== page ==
David Green is CEO of Civitas
The Budget on March 3 should be much more than an occasion for explaining how to pay for the pandemic. The Government should seize the chance to strengthen our property-owning democracy and level-up opportunity through job creation. Equalising infrastructure spending is fine, but it will not re-energise the private sector, which alone can save the day.
The Budget could be a chance to fund a new investment bank that will put money into new productive enterprises without adding to national debt; switch expenditure from consumption to investment; and increase the equity stake of taxpayers in the productive capital of the country.
A similar idea was supported by both Keynes and Hayek at the beginning of the Second World War, the last time we faced vast public debts. In an article in the Spectator in 1939, Hayek made the case for setting up a trust fund that would give the holders of war savings an equity stake in the industrial capital of the country.
Adapting this idea to today’s conditions could be achieved by allowing holders of Treasury bonds to convert them to equity in the proposed bank at par value. With bond yields so low, the possibility of receiving dividends instead of interest might be very attractive.
If 2021 is to be a year of economic recovery, investment spending is likely to create more jobs than consumer spending. Moreover, now that we are out of the EU we urgently need to rebuild the nation’s productive capacity, not least to cope with the rules of origin under the EU deal, which typically require goods to be at least 50 per cent British. To meet the new obligations, some new factories need to be built.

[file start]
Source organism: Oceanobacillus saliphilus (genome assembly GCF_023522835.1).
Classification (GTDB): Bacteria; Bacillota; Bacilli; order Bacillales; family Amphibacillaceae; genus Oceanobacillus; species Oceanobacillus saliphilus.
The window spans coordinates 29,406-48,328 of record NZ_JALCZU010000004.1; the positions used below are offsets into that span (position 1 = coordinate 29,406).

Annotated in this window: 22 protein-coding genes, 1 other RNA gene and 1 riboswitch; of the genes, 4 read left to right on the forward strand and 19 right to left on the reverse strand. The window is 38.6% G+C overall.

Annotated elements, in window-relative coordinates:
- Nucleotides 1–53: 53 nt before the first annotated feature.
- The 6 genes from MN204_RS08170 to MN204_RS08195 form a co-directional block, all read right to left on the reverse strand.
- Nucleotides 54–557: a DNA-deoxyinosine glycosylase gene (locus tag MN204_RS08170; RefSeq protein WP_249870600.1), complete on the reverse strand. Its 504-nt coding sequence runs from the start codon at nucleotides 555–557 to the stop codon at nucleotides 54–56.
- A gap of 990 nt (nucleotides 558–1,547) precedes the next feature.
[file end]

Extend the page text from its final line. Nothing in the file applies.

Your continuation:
The democratisation of ownership could be further deepened by selling bonds with an interest rate of one per cent, which could be converted to equity after 12 months. With interest rates so low, money would flood in and this would give everyone a chance to benefit from the nation’s success.
There has been an increase in saving during the pandemic, and investing in productive enterprises would be an ideal home for these pent-up savings. The risk of inflation, especially asset inflation, would also be reduced. Quantitative Easing has pumped vast sums into the economy and caused asset inflation. The new bank would attract funds that would add to our productive assets rather than inflating the value of existing assets.
Some will fear that this is a step towards a command economy, but that danger can easily be avoided. Many nations have sovereign wealth funds, usually controlled by their governments. The proposed investment bank would not be a state bank, but a limited-purpose private institution created by act of Parliament.
In that sense, it would be no different from a building society or indeed a commercial bank. Both have legal frameworks that limit activity. The investment bank would be prohibited from ‘casino’ activity such as gambling in derivatives or in currency speculation. And if shares are to be sold on the stock market, as they should, it will be necessary to prevent a takeover by anyone hostile to its aims. This could be achieved by a golden share, much favoured in the Thatcher era, or by issuing dual shares of the kind favoured by Google and Facebook to preserve control of their original corporate objectives.
Supporters of a market economy will have their doubts, but this is not a plan for the Government to direct our economic life. It is using the powers of government to build institutions that will empower entrepreneurs, liberate animal spirits, re-vitalise the private sector, and extend our property-owning democracy.